Yes, guilty as charged. I'm using layman's language, generic "granite". Even pegmatite is a blanket term for slow-cooled big crystals and not a specific mineralogical identification. I had an amazing contrast of flavors even in my front yard - incredibly hard purple-brown diorite boulders in long parallel dikes, typically about a quarter mile apart, with salt n' pepper granite in between, but overlayed with Pliocene river terrace deposits containing all kinds of rocks. Huge Pliocene basalt flows were in the vicinity, plus earlier Pliocene fossiliferous sandstone layers below that. My parents ashes are buried below their favorite garden rock, a diorite "book" with bronze plaques symmetrically mounted, just like adjacent pages to an open book. The tops of the rocks contain many Indian acorn grinding holes. I eventually had to sell the property just due to the sheer amount of constant maintenance, especially the constant brush and weed control in forest fire country. Then you've got all these countertop dealers around here, with all kinds of flavors of big crystal granite that don't resemble anything we in'
the Sierra called granite. My wife picked out a slab of Iranian granite that is almost jade colored. ... one more remodel project I haven't completed yet.

Drew Wiley
15-Sep-2016, 10:00
Oh, added to that topic.... One evening on my last trip we were camped right at the edge of a vista overlooking three different forks of the Merced, and could see in a single sweep both where the specific glaciers once was which John Muir's advocacy of the glacial origin of Yosemite Valley, and where we could see the distinct vertical differences on the main canyon wall which gave Matthes the clue to the possible number of major glaciations themselves. Highest up, the granite has been long oxidized and is subtly yet distinctly reddish, while furthest down and youngest, you still have bright whitish salt n' pepper granite, along with intact patches of striated glacial polish. Otherwise, all the same kind of predominant granite. Of course, there are all kinds of glacial erratics laying around - basaltic, metamorphic, dark andesites, etc - another distinct clue to major glacial activity. Whitney denied the whole premise.

tgtaylor
15-Sep-2016, 10:39
These snaps were taken while hiking Crete's Samaria Gorge on a bicyle trip through Crete and mainland Greece:

The Gates

https://c1.staticflickr.com/9/8458/29619956301_dddedddd80.jpg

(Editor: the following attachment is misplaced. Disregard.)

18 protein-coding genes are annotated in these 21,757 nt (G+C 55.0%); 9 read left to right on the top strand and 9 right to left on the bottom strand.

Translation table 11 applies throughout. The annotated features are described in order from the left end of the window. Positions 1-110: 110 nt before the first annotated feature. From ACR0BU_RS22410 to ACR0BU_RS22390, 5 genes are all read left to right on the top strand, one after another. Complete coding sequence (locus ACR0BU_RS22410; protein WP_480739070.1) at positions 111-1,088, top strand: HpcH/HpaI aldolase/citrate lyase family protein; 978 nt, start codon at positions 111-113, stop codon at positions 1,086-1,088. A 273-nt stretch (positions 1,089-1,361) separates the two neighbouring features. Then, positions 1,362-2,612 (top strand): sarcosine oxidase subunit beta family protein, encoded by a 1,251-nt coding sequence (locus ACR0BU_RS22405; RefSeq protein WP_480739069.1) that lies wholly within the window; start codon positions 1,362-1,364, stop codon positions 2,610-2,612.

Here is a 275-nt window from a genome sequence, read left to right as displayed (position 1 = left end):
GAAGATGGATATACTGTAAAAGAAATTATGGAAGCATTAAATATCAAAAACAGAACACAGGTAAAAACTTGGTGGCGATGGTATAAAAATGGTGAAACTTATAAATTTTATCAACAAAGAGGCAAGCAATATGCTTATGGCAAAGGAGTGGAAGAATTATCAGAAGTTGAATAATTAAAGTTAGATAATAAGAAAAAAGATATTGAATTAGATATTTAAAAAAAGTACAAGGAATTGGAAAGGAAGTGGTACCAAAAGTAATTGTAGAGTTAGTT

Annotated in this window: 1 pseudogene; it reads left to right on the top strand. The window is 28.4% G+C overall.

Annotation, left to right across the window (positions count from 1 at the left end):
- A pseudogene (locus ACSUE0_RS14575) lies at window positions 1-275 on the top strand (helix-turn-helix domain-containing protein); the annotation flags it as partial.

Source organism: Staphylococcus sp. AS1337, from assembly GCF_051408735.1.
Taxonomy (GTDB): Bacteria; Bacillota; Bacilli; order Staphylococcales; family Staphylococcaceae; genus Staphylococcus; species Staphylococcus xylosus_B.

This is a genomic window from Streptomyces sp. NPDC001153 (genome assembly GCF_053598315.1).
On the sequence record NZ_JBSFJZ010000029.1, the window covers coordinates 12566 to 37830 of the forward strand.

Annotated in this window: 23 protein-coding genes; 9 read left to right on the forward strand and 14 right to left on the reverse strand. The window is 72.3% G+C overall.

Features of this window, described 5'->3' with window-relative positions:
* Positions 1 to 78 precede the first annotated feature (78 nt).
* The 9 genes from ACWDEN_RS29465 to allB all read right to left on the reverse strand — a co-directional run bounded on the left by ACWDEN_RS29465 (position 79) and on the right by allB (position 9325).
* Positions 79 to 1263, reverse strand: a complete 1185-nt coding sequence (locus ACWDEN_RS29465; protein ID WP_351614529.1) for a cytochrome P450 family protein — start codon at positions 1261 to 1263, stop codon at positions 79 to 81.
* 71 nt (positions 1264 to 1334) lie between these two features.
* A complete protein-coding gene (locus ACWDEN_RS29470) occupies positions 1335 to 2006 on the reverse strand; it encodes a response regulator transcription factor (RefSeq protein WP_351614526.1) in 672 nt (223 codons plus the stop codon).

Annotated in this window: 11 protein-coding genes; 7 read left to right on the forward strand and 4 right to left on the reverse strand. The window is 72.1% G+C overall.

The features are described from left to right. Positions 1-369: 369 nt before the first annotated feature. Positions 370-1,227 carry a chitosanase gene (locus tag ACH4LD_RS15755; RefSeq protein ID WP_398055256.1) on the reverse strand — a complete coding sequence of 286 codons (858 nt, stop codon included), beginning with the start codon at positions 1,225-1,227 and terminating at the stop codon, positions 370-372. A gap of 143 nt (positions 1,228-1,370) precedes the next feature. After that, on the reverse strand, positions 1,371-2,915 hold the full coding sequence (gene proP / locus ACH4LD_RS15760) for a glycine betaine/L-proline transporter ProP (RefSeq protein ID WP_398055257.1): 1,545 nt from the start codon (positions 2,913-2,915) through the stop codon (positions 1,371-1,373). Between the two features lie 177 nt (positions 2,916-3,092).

The sides of the gorge rise to just under 1000' and narrow to a mere 4 meters apart.

Abandoned Castle or Village of Samaria

https://c1.staticflickr.com/9/8355/29410388900_cfa52bbbf3.jpg

Just inside the gorge which was inhabited until 1962 when it became a national park.

Village of Agia Roumeli

https://c1.staticflickr.com/9/8268/29410304680_4a099fdf73.jpg

This is the terminus of the hike on the Libyan Sea where you catch the ferry back to Chania - a picturesque 1 hour boat ride. The hike is about 10 miles in length and I would rate it a moderate if you're in decent shape. All photos were taken with a Pentax K1000. For more info on the Gorge, see: https://en.wikipedia.org/wiki/Samari%C3%A1_Gorge

Thomas

Corran
15-Sep-2016, 19:48
Thomas that gorge is a neat location. Never heard of it before but looks like a great place to shoot.

From a couple of days ago, more of the same - Appalachian Trail, 15mm, etc.:

http://www.oceanstarproductions.com/photosharing/3forks-4147ss.jpg

tgtaylor
16-Sep-2016, 11:38
If you find yourself in Crete and have the time, I highly recommend it. I took the overnight ferry to Heraklion and bicycled Crete clockwise following the coast where possible. When I got to Chania I rented a room and took this trip. Here are a few more snaps from the hike:

You start out high in the White Mountains and head downhill downhill to Agia Roumeli on the coast:

https://c1.staticflickr.com/9/8329/29722086385_d0746cea03.jpg

https://c1.staticflickr.com/9/8078/29722210575_ba178fdd18.jpg

https://c1.staticflickr.com/9/8112/29641361211_5822083edc.jpg

At Agia Roumeli you catch the ferry back. Here is a view of a scenic Libyan Sea coastal village you pass by on the return: